My Illustrations: Why I started and where I’m going

Recently I started drawing again using only black and red sharpies on paper. No pencil, no eraser. I don’t know why I made this decision but it’s been a lot of fun so far.

It started with reading Show Your Work by Austin Kleon (read my review). He does regular pieces of art, sketches and blackout poems, stuff like that.

Sounds like fun. I used to draw a lot. I had a comic book I was aspiring to write back in the day, this absurd comedy following a team of bank robbers — a sloth, a turtle, and a badass starfish. It didn’t make it very far, and this was a long, long time ago.

I’m getting more and more interested in graphic novels lately, and have been thinking about writing/illustrating one in the near future. I have no delusions that my illustrations are works of art. But writers like One (creator of One Punch Man, and Mob Psycho 100) have created masterpieces from simple lines. Maybe I can do the same.

But I can’t just jump into that. Drawing a graphic novel would be a huge undertaking and would demand a ton of my time. Plus I have 2 other projects to finish before I can even consider diving in (Grim Curio and The Gin Theif: Eps 2-6ish).

On top of that, I need to develop some kind of style. I can get away with mediocre art if it has a cohesive style that can communicate a story. So that’s my vague goal, creating my own sense of style. I think I’ll fill one more sketch pad with my red and black marker shtick before moving on to pencil, and ink.

If you want to support my artistic journey, whether you’re looking forward to more sketches or a novel release, sign up for my mailing list. It’s free, you get a free ebook copy of Discovering Aberration, and when I make a release I’ll keep you informed. It’s literally an email every 6 months or so. So sign up below.

But if you want to give me money instead, buy a copy of Discovering Aberration or The Gin Thief: Ep 1. Click on one of the book covers on the right to buy. Every sale counts, so buy one for a friend.

Planning a Novel: The Spark of an Idea

While writing Grim Curio is still in full swing (but nearing its end), I’ve been thinking about future projects a lot lately. I have two other novels in the works, The Gin Thief episodes and an untitled novel I’m co-writing with my wife, Tana.

She’s not much into social networking or blogging, but she’s a voracious reader and you can follow her on Goodreads. Last year she read well over 100 books and this year she’s already on track to surpass that.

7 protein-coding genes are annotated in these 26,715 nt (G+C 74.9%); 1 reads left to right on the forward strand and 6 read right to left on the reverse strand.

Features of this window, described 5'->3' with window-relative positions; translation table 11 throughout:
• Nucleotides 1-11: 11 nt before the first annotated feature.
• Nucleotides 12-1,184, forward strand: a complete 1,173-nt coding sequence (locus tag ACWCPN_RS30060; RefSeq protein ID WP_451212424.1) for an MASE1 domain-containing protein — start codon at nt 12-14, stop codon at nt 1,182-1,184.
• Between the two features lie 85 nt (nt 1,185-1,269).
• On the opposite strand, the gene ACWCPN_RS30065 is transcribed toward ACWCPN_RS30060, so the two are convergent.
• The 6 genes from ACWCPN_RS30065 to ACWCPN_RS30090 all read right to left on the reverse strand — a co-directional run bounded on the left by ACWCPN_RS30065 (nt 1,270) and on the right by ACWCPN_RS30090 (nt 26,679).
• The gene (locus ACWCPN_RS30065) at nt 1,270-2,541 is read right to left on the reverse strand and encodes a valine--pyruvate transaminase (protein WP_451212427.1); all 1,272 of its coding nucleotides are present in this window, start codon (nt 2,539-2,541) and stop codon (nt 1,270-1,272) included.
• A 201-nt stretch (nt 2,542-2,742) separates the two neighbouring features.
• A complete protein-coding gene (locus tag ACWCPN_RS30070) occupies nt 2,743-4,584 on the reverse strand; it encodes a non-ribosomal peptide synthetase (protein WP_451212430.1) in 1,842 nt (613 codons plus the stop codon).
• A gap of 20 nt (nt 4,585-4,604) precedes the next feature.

I’ve been asking her for a while, “When are you going to write your own novel?” and she shrugs.

She’s the reader, I’m the writer. But I knew there was a story inside her if I could just coax it out. So during an hour long drive, I grilled her. I started with the broad questions. “If you were to write your novel,” I asked, “What genre would it be?”

She was skeptical of my motives, but after a little coaxing she opened up. “My favorite books are mash-ups of Science Fiction with a Fantasy element,” she said. Turns out, she likes the Sci-fi aesthetic, and magic systems from novels like the Mistborn trilogy. Sounds good to me.

“I really like the plot of Treasure Island,” she said. One of my favorite novels. Scored a big point with that one. “I’m interested in a science fiction retelling of Treasure Island with magic and a heist.”

I was taken aback. “That sounds amazing. I’d totally read that. In fact, I’d totally write that.”

We tossed ideas back and forth, getting more and more specific along the way. And what we came up with was this.

It’s a mess. But it’s also a jumping off point.

Let’s say you’re interested in writing your own novel, but don’t know where to start. What can you take away from this?

Find someone to bounce ideas off of

As it turns out, Tana has more interesting ideas than I do. Go figure. She’s read everything under the sun. She’d throw me an idea, and I’d build on it and throw it back. Pretty soon we had the seed of what could be a promising story.

It’s important to remember that there really isn’t such a thing as a bad idea in this stage. It’s ok to say, “That’s been done before,” or “I’d rather see something like…” But don’t shoot the other person’s ideas down. They are doing you a service, and if you want their continued support, be encouraging.

Start broad, then go more and more narrow

You’ll notice that in the beginning there wasn’t a specific idea. But as we explored settings and themes and plot structure, we began to get more and more specific.

Of course this isn’t the only way to go. In fact, this is the first time I’ve ever attempted to create a novel this way. But it seems to have worked well.